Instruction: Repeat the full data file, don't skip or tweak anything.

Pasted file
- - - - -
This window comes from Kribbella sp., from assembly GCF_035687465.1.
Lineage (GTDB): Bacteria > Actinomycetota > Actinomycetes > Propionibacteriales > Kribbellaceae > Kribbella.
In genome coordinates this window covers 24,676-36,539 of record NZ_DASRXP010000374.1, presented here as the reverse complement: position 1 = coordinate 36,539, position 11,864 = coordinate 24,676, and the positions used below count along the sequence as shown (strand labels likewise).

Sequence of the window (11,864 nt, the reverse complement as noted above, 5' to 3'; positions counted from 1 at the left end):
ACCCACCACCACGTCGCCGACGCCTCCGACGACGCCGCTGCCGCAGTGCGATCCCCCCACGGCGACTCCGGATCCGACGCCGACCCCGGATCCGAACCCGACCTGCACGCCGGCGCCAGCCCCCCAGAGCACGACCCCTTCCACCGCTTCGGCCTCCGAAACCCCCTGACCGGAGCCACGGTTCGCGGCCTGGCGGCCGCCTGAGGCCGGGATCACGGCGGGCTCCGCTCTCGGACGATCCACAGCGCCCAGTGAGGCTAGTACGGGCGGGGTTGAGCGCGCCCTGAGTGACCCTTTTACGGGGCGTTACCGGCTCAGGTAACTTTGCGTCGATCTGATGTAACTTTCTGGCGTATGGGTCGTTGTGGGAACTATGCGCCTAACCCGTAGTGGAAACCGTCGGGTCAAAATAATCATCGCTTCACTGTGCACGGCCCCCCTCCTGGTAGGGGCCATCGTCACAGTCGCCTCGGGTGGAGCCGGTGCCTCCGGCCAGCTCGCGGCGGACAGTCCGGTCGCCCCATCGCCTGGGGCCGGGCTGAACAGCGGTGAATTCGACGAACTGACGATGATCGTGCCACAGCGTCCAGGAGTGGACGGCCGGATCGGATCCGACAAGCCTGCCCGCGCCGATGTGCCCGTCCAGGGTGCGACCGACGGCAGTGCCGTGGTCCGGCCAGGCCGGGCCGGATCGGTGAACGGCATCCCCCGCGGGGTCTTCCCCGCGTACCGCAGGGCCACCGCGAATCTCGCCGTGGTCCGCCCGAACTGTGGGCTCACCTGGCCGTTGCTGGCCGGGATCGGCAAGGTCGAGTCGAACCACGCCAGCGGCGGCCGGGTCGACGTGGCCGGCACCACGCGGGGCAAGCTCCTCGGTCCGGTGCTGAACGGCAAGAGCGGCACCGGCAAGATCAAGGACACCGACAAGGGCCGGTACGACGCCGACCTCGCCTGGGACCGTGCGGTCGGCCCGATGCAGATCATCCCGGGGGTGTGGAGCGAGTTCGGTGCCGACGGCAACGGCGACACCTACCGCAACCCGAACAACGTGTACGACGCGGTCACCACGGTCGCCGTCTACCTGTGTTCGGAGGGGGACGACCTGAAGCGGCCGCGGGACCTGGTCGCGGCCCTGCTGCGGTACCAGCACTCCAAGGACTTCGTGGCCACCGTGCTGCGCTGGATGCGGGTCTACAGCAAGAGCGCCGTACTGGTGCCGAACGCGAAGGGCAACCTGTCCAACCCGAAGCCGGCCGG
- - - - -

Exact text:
This window comes from Kribbella sp., from assembly GCF_035687465.1.
Lineage (GTDB): Bacteria > Actinomycetota > Actinomycetes > Propionibacteriales > Kribbellaceae > Kribbella.
In genome coordinates this window covers 24,676-36,539 of record NZ_DASRXP010000374.1, presented here as the reverse complement: position 1 = coordinate 36,539, position 11,864 = coordinate 24,676, and the positions used below count along the sequence as shown (strand labels likewise).

Sequence of the window (11,864 nt, the reverse complement as noted above, 5' to 3'; positions counted from 1 at the left end):
ACCCACCACCACGTCGCCGACGCCTCCGACGACGCCGCTGCCGCAGTGCGATCCCCCCACGGCGACTCCGGATCCGACGCCGACCCCGGATCCGAACCCGACCTGCACGCCGGCGCCAGCCCCCCAGAGCACGACCCCTTCCACCGCTTCGGCCTCCGAAACCCCCTGACCGGAGCCACGGTTCGCGGCCTGGCGGCCGCCTGAGGCCGGGATCACGGCGGGCTCCGCTCTCGGACGATCCACAGCGCCCAGTGAGGCTAGTACGGGCGGGGTTGAGCGCGCCCTGAGTGACCCTTTTACGGGGCGTTACCGGCTCAGGTAACTTTGCGTCGATCTGATGTAACTTTCTGGCGTATGGGTCGTTGTGGGAACTATGCGCCTAACCCGTAGTGGAAACCGTCGGGTCAAAATAATCATCGCTTCACTGTGCACGGCCCCCCTCCTGGTAGGGGCCATCGTCACAGTCGCCTCGGGTGGAGCCGGTGCCTCCGGCCAGCTCGCGGCGGACAGTCCGGTCGCCCCATCGCCTGGGGCCGGGCTGAACAGCGGTGAATTCGACGAACTGACGATGATCGTGCCACAGCGTCCAGGAGTGGACGGCCGGATCGGATCCGACAAGCCTGCCCGCGCCGATGTGCCCGTCCAGGGTGCGACCGACGGCAGTGCCGTGGTCCGGCCAGGCCGGGCCGGATCGGTGAACGGCATCCCCCGCGGGGTCTTCCCCGCGTACCGCAGGGCCACCGCGAATCTCGCCGTGGTCCGCCCGAACTGTGGGCTCACCTGGCCGTTGCTGGCCGGGATCGGCAAGGTCGAGTCGAACCACGCCAGCGGCGGCCGGGTCGACGTGGCCGGCACCACGCGGGGCAAGCTCCTCGGTCCGGTGCTGAACGGCAAGAGCGGCACCGGCAAGATCAAGGACACCGACAAGGGCCGGTACGACGCCGACCTCGCCTGGGACCGTGCGGTCGGCCCGATGCAGATCATCCCGGGGGTGTGGAGCGAGTTCGGTGCCGACGGCAACGGCGACACCTACCGCAACCCGAACAACGTGTACGACGCGGTCACCACGGTCGCCGTCTACCTGTGTTCGGAGGGGGACGACCTGAAGCGGCCGCGGGACCTGGTCGCGGCCCTGCTGCGGTACCAGCACTCCAAGGACTTCGTGGCCACCGTGCTGCGCTGGATGCGGGTCTACAGCAAGAGCGCCGTACTGGTGCCGAACGCGAAGGGCAACCTGTCCAACCCGAAGCCGGCCGG